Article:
How companies can harness the art of split testing to improve their online business

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A while ago we wrote about testing being one of the biggest Internet marketing secrets. However, that secret doesn’t just apply to online businesses. Testing is now ubiquitous, and it is becoming a new way of doing business.

Testing can be applied to everything from a new business idea or strategy (see “Have you tested your strategy lately?” published in McKinsey Quarterly) to a new price or product. Google constantly tests new search algorithms, Facebook tests new website features and different formats of ads, Procter & Gamble tests ad copy to predict sales impact from different ads and Tim Hortons tests new coffee flavours.

Split testing has recently become a popular technique in marketing circles. It provides a means of comparing two or more marketing strategies or tactics in a controlled experiment. One of the simplest forms of split testing is an A/B test that measures the success of a default (version A) against a variant (version B) based on a certain metric.

How would you like to compare the effectiveness of two different advertising campaigns, two different websites, two different social media campaigns or two different email campaigns? You can do all of this with a simple A/B test.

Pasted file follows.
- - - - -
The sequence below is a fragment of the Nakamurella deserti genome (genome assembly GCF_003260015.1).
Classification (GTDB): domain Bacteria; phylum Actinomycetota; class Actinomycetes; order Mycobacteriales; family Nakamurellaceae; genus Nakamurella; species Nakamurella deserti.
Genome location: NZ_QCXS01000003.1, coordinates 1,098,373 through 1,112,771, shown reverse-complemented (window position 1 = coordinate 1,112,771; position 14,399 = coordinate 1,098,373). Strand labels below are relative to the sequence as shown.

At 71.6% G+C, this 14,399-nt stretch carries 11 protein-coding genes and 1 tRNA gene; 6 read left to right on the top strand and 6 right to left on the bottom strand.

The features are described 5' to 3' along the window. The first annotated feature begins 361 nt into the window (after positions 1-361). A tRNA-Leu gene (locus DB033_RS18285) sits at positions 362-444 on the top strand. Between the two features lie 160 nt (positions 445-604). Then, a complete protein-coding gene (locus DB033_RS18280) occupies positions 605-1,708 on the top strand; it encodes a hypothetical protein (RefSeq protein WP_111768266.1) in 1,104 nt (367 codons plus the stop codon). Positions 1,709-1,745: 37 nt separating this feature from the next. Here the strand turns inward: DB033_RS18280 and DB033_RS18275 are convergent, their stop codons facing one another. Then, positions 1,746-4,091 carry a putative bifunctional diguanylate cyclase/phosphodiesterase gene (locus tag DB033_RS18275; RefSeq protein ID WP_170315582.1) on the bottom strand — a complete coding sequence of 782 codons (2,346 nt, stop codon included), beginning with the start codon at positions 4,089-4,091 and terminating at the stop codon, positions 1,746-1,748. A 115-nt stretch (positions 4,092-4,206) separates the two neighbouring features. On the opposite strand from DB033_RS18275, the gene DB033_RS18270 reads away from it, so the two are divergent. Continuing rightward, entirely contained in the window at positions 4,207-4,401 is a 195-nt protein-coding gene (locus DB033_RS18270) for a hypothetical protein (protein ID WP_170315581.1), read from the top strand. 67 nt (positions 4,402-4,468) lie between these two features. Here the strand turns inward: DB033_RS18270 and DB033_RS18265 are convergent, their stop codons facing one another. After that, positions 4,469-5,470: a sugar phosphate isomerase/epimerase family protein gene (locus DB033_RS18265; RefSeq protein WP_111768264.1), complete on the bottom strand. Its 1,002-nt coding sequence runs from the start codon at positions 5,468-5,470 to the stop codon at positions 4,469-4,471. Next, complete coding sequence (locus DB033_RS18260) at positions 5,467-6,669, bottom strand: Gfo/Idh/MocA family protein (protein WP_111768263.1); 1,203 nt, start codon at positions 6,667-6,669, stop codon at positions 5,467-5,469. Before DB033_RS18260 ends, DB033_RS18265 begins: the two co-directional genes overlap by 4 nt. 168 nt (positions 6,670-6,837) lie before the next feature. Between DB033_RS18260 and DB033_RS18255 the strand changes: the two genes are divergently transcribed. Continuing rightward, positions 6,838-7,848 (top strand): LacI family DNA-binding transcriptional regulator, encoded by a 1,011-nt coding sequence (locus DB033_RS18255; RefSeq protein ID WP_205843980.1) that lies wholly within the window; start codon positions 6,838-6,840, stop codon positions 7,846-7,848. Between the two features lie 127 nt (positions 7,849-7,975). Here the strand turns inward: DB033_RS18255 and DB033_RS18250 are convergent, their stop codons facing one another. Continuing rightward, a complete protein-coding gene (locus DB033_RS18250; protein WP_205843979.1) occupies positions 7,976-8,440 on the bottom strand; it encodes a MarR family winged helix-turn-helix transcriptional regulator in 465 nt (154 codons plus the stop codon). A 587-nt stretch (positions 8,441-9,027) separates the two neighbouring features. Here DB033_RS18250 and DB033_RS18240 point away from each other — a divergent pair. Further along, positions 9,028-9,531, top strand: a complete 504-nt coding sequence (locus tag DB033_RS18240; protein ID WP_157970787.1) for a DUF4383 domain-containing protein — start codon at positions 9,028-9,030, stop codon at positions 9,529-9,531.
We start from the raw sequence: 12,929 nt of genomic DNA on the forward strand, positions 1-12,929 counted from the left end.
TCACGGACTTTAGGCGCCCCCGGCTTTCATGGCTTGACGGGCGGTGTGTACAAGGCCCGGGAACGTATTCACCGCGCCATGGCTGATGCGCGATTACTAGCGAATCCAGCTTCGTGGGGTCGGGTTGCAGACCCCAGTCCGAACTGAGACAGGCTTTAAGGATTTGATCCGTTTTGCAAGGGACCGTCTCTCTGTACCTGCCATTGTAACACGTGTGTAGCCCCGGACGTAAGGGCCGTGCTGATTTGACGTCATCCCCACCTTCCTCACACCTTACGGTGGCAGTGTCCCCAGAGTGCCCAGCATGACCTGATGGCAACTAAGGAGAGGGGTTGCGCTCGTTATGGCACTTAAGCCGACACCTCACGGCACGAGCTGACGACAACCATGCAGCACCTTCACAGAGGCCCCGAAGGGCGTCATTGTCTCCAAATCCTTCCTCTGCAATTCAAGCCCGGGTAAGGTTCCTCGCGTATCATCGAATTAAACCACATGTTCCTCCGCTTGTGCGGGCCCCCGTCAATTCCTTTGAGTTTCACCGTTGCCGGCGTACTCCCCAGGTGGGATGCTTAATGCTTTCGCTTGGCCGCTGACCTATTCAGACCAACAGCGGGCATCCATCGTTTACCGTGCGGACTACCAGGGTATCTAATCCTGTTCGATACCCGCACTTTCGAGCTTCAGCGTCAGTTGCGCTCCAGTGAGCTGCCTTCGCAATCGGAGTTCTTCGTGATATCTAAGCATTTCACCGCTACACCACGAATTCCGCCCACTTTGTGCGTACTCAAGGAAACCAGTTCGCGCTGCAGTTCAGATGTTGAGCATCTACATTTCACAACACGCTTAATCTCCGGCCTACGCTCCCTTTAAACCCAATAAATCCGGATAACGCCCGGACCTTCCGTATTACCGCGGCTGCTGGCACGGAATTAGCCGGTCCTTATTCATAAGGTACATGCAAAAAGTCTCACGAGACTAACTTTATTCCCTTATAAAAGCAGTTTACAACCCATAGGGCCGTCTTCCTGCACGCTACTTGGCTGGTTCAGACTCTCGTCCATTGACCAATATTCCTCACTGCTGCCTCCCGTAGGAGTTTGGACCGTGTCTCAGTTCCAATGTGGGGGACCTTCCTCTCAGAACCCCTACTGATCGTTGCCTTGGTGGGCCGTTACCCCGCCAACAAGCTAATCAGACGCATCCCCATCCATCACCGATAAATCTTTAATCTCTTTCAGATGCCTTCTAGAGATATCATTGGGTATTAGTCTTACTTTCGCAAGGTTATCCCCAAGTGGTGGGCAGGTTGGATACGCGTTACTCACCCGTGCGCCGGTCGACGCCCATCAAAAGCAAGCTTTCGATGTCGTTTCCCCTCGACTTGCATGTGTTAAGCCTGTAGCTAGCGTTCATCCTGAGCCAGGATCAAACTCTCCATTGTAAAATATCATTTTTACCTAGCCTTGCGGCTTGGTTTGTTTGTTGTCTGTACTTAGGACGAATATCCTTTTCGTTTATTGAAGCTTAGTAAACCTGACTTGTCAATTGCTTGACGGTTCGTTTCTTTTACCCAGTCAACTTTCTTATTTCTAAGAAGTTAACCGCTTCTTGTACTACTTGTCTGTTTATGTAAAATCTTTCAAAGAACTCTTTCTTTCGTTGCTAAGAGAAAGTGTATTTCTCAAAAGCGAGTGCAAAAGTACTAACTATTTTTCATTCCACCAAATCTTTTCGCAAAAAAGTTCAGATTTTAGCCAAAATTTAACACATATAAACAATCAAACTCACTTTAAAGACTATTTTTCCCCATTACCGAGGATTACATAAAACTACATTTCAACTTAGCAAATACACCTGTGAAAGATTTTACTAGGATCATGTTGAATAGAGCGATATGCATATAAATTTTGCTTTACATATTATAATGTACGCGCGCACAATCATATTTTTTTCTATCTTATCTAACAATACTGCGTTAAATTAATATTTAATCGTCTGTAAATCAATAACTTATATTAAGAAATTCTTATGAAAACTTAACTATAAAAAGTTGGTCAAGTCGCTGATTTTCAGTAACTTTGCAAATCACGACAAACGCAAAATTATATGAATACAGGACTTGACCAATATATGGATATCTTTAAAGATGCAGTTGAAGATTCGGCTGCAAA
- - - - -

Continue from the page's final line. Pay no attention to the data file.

Testing doesn’t have to be complicated.

Let’s assume that you want to test the effectiveness of two different (landing) pages on your website. Say, for example, you had 12,000 visitors on page A, and, as a result, 105 website inquiries (conversions). At the same time, your page B had 13,000 visits and 145 website inquiries. Page B had more conversions, but it also had more traffic. Is the difference in results large enough to be considered statistically significant?

Let’s put these numbers in an online split test calculator such as www.splittestcalculator.com. The calculation shows that the difference is not due to chance; rather, we can declare page B a winner with 95% confidence. Most importantly, remember that the testing is a continuous process, so now keep the winner (page B) as is, change the page A, and do another test.

Here are eight areas where you can use an A/B split test in your online business to test two different:

  • online ads;
  • website landing pages (their colour or message);
  • headlines;
  • email subject lines;
  • call to actions (including buttons);
  • contact forms;
  • time/days for your marketing campaign; and
  • social media platforms/social media posts.

BizTech Q&A is our answer to the most common technology questions related to your business.

Email us your questions and we will respond. 

Cyri Jones (cyri.jones@zenlaunchpad.com), founder of ZENPortfolios.ca and co-founder of Zen Launchpad, teaches at BCIT and Capilano University. Ivan Surjanovic, CEO of iPower Lab, is in Capilano University’s marketing faculty. He blogs at whereispuck.com and tweets on www.twitter.com/whereispuck.com.

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